How meaningful is your work? How meaningful do you want it to be? In a recent Gallup poll, 70% of people said their work was not meaningful. On the one hand, that number is alarming. Seventy percent of workers spend half of their waking hours doing something that brings no meaning. On the other hand, should our work be meaningful?
At a very minimum, our work is meaningful because, for most of us, it enables us to feed, clothe, and house us and our families. For many of us, it gives us purpose and focus. We have to get up in the morning and be somewhere and do something. Without that, we often become aimless and dissatisfied.
And then there’s the question of whether we live to work or work to live. Some say it’s a generational thing—that Baby Boomers live to work while Millennials work to live. I actually don’t see it that way. Yes, Millennials want to have more balance in their lives. However, Millennials are increasingly demanding that their jobs have meaning and that their companies are socially responsible. In this sense, their jobs bring greater meaning, doing something that reaches beyond themselves.
I ask you to think about your work—deeply—and contemplate how much meaning it really does have. I think all of our work has meaning in one way or another. A bus driver enables people to get places. A web designer helps people communicate messages. A word processor may even help save lives, especially if he or she works for a company that builds medical devices, or a shipping company that delivers life-saving equipment to hospitals, or a law firm that litigates tort law, or a school department that educates children and keeps them off the streets.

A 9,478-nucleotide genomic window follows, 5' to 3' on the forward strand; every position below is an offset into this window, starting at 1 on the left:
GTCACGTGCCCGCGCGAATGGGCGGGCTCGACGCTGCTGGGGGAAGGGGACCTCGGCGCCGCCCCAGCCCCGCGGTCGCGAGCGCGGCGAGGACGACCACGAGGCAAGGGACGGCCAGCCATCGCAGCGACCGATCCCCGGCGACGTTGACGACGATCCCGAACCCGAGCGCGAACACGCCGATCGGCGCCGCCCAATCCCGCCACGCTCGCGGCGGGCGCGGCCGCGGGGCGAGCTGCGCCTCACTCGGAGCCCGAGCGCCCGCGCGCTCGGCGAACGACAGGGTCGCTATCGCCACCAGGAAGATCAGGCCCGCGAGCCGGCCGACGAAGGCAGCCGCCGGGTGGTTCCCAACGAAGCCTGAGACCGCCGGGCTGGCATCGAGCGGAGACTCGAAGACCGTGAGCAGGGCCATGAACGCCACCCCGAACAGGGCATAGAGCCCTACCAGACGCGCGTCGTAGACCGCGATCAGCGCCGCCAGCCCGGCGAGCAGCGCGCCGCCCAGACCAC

I watch the elderly people in my neighborhood at the local grocery store some days. For some folks, getting dressed for an outing and walking into a store are big accomplishments. Interacting with the store clerk may be the only social interaction they have that day. A store clerk who is cordial, maybe even chatty or helpful, may bring deeper meaning into a person’s life than the clerk could even imagine.
The meaning is there. You just have to find it. You don’t have to be a world-renown leader to have an impact on the world or to have meaning in your work. This is especially important for young people to understand to take the pressure off of “achieving greatness” at the expense of health and happiness. For the rest of us, dig deep and find the meaning that is already there.